We’ve all heard that butter makes everything taste better, and it’s true. Some of the best recipes for our favorite dishes include butter as an ingredient. But getting the most out of butter is an art that should be perfect to bring out its full glory. Below I’ve included some tips about actually cooking with butter, not using it as an afterthought or just a topping. Check them out, add it your board on Pinterest, and share it with your friends.
- For Pastries/Biscuits:
You’ll need to make sure there are cold, distinct pieces of solid butter distributed throughout the dough to make it light, . During baking, these pieces of butter will melt, creating air pockets. Use a food processor to keep the butter cold during mixing instead of disturbing it with your hands. Another option is to grate frozen butter into the dry ingredients using a box grater with large holes.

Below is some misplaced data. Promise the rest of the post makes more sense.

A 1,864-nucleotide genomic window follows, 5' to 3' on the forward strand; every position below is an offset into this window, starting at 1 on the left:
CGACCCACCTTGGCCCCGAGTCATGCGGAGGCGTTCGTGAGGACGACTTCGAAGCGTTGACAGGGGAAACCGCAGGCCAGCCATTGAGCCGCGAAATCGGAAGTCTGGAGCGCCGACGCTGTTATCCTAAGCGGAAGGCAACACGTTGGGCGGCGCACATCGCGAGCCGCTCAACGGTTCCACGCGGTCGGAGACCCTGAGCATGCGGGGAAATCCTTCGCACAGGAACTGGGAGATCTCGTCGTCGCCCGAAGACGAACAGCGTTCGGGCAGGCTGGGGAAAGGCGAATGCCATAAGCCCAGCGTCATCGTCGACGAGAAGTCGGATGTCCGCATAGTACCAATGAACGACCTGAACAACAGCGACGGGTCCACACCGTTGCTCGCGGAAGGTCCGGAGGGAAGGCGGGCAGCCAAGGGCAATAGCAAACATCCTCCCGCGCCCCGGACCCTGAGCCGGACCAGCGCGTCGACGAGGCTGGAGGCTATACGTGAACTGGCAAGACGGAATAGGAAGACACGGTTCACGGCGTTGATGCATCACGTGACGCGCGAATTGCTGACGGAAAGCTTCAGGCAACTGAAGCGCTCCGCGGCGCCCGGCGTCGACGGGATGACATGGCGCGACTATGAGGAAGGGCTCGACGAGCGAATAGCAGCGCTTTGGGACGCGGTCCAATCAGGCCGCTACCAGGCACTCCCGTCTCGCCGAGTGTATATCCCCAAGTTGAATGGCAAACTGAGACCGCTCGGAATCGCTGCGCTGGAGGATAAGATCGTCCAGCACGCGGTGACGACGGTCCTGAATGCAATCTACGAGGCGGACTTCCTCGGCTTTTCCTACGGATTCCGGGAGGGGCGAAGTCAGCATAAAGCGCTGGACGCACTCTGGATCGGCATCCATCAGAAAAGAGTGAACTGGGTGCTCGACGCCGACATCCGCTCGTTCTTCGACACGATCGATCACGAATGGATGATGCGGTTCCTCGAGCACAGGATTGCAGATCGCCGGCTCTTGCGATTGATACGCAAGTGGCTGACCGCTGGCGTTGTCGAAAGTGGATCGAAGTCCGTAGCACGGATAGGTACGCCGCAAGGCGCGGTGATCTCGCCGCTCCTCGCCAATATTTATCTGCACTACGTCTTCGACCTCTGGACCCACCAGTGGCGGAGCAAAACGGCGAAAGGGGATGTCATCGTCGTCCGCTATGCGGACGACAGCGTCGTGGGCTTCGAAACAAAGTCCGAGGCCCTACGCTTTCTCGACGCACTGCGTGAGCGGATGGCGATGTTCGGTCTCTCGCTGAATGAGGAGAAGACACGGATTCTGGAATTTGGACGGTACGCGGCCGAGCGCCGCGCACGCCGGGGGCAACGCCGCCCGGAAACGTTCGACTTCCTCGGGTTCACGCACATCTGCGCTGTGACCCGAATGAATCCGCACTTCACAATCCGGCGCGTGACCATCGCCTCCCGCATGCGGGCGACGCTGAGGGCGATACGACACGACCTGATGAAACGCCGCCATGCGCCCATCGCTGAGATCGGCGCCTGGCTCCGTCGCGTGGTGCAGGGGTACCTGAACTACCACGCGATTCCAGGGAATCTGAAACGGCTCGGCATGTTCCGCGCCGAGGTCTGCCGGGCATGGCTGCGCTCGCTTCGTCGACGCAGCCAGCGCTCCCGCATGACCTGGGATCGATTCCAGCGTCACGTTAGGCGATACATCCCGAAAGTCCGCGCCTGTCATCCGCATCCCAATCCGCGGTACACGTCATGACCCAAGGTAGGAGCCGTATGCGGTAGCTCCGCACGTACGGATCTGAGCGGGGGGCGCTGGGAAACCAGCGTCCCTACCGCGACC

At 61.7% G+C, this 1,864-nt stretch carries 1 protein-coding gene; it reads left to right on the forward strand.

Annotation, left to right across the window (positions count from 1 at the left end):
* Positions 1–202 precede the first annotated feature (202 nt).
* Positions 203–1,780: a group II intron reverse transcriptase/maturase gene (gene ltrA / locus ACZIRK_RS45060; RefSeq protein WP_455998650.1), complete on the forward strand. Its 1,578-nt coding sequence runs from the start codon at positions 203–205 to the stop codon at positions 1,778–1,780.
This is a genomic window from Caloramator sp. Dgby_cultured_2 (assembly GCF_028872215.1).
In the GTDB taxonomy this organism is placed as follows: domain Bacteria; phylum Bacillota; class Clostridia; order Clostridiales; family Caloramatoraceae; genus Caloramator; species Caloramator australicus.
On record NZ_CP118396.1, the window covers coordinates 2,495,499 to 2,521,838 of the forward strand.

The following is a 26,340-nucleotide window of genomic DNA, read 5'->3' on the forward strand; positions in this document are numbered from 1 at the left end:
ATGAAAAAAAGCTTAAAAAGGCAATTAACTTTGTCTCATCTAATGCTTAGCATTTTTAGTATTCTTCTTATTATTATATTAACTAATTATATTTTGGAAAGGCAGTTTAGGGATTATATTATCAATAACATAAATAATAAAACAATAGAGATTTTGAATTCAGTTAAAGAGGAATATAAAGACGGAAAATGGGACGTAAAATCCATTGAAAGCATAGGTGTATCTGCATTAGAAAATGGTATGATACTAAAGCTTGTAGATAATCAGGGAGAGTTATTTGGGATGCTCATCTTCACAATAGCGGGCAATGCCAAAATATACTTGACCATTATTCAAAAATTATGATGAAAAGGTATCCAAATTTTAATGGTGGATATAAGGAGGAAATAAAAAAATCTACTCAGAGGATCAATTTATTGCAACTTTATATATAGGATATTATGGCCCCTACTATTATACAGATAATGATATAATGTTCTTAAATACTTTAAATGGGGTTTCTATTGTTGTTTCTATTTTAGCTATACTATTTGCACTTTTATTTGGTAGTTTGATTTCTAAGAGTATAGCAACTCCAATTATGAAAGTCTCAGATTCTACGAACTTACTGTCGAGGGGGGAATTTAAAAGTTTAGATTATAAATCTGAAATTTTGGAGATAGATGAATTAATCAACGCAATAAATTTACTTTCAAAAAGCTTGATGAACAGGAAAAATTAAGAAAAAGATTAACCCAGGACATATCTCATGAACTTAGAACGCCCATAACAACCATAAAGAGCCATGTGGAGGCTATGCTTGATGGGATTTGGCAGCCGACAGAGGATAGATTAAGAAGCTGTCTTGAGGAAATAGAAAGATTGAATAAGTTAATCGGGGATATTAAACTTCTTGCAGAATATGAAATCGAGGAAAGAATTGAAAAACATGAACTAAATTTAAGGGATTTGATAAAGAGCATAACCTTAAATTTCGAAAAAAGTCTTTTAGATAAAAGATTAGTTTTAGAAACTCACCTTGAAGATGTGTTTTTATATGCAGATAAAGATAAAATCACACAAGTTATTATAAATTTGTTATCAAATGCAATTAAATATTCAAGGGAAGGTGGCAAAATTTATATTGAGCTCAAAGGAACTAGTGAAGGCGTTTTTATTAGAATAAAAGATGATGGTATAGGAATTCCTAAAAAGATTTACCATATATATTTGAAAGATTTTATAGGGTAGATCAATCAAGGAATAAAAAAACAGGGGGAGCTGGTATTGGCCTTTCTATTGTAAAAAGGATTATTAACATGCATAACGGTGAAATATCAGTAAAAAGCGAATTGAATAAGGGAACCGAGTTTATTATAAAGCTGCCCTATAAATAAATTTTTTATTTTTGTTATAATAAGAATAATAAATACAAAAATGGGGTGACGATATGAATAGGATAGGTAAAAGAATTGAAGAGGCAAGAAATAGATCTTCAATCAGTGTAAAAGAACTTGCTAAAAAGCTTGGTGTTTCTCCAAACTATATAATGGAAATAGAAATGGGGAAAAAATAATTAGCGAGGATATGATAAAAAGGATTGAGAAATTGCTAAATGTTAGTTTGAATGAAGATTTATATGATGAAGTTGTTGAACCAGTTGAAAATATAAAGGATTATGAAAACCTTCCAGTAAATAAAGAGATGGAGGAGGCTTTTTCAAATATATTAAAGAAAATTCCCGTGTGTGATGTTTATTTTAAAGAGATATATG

- For Vegetables
Sautéing vegetables in butter also calls for following a certain process. First, wait for the butter to stop foaming. Once the foam has subsided, the fat is hot enough for properly sautéed veggies. At this temperature, all of the water in the butter has evaporated, and it able to exceed the boiling point for water; when it begins to smoke, that temperature is between 250-300 degrees fahrenheit. If you are sautéing in butter at higher temperatures, it is best to use clarified butter.
- For Potatoes:
Butter plays an important role in cooking mashed potatoes. If you stir the dairy into your hot cooked potatoes before the butter, the potatoes will become gummy due to the water in the dairy combining with the starch in the potatoes. If you add the melted butter first, the starch molecules will become coated in fat and will not react with the water in the dairy, creating creamy, smooth potatoes.
- For Chicken:
Roast chicken, breasts in particular, have a tendency to become dry or chalky, but butter comes to the rescue again. To alleviate this problem, mix two teaspoons of unsalted butter with a half teaspoon of salt and spread the mixture under the skin of a whole chicken breast before you roast it. This will keep the meat moist and tender.